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S97 Raider

Old 25th Apr 2017, 21:20
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See no reason to dismiss option A
The pool of aerodynamics expertise is pretty shallow and the number of people really conversant with coaxial rotors is single digit at best. Factor in a huge scale up such as this program postulates, it is outside the envelope.
My guess is powerpoint engineering met reality. This seems to happen a lot lately, wonder why.
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Old 25th Apr 2017, 21:29
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RJ, Your article also mentions the H-60 that went down during the bin Laden raid and as others have mentioned there was the 60 on the golf course a few weeks ago. Using your logic is the H-60 also an 'self crashing' aircraft that can't make a 'round trip'? Or are you applying a double standard?
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Old 26th Apr 2017, 18:05
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ET, understanding of coaxial rotors isn't as thin on the ground as you suggest... it's not a new configuration, there's wind tunnel data, aeroelastic modeling, subscale rotor testing, and of course flight data for several generations of ABC style aircraft. In addition to that, there is the experience of the Kamov, Hiller, and other designs that are to varying degrees, relavant... certainly more than single digit numbers of people are really conversant.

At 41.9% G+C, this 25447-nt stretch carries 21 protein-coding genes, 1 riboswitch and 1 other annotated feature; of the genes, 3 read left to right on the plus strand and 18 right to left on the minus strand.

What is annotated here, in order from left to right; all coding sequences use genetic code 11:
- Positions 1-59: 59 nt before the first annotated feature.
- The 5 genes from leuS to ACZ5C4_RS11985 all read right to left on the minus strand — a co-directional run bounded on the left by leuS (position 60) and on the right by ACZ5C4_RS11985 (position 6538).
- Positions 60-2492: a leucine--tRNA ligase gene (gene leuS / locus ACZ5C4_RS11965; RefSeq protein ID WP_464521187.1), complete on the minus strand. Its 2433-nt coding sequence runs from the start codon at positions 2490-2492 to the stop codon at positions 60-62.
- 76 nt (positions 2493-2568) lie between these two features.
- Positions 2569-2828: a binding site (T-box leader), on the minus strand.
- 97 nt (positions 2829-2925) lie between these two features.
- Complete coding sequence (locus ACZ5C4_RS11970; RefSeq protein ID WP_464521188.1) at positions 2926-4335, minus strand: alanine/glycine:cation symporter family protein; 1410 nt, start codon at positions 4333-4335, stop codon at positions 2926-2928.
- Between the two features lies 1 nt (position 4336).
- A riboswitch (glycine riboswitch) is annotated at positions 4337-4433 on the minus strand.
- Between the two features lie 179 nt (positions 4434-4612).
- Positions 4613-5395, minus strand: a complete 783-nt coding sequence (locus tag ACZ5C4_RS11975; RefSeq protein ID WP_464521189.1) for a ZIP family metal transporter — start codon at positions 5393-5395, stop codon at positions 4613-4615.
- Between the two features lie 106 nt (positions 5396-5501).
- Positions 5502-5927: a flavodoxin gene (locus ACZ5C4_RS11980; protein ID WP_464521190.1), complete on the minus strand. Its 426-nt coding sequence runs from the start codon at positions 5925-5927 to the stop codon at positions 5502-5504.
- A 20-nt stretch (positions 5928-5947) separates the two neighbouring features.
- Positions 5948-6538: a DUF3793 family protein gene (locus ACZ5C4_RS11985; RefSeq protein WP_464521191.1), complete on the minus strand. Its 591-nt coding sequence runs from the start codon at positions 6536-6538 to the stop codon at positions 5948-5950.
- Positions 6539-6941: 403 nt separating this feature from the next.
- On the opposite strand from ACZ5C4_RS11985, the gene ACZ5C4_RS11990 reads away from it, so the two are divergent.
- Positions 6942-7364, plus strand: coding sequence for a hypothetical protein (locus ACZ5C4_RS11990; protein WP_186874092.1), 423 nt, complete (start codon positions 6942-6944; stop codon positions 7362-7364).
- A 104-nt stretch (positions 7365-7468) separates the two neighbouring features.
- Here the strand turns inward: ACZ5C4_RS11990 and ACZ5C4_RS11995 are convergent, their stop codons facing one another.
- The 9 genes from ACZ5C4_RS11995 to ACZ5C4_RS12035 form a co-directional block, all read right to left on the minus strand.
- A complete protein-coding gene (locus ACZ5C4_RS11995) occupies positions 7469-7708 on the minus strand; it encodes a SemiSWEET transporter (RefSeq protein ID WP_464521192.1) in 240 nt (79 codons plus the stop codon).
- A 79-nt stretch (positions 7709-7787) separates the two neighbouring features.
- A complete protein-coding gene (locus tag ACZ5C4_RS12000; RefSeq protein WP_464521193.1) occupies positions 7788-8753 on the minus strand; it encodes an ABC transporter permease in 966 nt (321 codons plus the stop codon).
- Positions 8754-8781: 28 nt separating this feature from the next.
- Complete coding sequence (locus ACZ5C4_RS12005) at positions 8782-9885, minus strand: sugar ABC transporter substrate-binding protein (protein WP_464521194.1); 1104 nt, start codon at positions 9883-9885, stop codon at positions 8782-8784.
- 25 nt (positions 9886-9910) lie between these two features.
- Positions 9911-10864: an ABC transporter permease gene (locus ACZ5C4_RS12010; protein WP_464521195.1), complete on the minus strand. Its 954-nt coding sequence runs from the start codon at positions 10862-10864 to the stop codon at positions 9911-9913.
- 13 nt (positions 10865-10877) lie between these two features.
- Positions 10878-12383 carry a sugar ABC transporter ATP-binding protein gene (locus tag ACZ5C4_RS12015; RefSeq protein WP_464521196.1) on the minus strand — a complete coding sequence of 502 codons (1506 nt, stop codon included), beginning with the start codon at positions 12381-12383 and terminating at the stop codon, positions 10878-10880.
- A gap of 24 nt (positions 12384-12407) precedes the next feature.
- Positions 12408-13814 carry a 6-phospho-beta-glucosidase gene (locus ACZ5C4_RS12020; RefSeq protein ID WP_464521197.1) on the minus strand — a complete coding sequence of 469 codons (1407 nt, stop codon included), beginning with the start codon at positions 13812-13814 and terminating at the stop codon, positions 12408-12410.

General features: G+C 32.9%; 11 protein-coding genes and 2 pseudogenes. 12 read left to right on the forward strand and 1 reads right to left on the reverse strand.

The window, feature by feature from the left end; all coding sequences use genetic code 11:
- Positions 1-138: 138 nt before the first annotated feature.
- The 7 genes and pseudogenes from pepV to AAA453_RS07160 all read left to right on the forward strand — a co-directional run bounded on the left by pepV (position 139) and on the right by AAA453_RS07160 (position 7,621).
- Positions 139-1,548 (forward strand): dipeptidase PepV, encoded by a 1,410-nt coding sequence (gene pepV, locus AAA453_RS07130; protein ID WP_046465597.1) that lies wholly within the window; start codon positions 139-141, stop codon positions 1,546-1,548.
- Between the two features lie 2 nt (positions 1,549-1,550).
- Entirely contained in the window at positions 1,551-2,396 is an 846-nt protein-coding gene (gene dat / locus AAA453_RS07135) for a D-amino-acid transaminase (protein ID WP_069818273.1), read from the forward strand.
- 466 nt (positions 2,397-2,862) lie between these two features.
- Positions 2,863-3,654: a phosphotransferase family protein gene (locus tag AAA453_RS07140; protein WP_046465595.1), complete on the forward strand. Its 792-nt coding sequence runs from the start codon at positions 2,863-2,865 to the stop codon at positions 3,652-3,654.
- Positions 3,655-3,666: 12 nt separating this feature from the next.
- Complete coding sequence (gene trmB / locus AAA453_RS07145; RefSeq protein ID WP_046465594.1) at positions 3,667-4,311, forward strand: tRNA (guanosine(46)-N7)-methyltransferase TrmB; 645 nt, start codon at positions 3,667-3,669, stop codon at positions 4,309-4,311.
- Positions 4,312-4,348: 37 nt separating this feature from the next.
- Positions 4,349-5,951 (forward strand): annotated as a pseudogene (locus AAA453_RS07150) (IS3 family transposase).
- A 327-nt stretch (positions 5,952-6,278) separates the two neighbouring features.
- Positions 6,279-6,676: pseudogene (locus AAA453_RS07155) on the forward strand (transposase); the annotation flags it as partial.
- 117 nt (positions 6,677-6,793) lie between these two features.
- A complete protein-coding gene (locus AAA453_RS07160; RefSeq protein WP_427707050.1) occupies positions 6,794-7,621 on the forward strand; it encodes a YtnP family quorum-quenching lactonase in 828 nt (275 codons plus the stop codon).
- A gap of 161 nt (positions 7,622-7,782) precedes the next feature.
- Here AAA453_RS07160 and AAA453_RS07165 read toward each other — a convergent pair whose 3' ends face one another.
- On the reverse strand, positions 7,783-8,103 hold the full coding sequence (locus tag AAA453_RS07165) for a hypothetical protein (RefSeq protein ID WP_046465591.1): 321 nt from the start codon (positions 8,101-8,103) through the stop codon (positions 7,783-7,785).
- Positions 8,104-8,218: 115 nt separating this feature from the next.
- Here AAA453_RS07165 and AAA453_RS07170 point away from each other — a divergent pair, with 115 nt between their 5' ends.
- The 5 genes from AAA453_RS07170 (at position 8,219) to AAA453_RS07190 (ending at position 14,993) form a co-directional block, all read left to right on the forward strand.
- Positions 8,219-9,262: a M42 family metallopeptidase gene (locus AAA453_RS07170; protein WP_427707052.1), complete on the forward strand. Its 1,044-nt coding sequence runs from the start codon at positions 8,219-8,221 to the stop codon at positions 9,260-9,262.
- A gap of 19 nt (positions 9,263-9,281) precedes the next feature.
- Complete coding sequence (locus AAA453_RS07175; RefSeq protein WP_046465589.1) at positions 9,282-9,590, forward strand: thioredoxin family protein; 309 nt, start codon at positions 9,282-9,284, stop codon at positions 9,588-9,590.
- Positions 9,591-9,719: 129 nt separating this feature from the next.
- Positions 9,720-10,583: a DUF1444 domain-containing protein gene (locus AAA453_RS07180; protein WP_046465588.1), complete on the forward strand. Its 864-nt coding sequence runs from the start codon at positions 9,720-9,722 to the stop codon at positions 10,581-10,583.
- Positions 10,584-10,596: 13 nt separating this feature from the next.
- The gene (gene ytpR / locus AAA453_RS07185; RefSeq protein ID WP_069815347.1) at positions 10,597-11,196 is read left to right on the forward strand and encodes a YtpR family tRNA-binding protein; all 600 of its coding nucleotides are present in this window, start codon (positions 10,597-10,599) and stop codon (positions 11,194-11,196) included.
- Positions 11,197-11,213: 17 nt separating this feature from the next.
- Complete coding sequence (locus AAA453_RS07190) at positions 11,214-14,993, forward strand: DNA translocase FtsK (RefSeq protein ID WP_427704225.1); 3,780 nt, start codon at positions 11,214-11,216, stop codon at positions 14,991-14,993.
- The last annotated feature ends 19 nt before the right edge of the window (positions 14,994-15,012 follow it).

The design will manageably scale. It may or may not be the best fit to customer requirements, but that's partly what the JMR effort is for :-)
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Old 26th Apr 2017, 19:45
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Aerodynamics are not really the issue when it comes to the scalability of the ABC configuration - its the feasibility of manufacturing a physical rotor head, mast, and blade set that can withstand the exponentially greater loads driven by increases in gross weight, while maintaining overall weight and rotor spacing that keeps drag at a manageable level.

Consider also it is no real mystery why we have not seen any high gross weight conventional rigid rotor helicopters, in spite of the control power and savings in maintenance and component cost (no more hinges, elastomers, bearings, etc) they could provide.

Last edited by SansAnhedral; 26th Apr 2017 at 21:08.
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Old 26th Apr 2017, 21:58
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Originally Posted by SplineDrive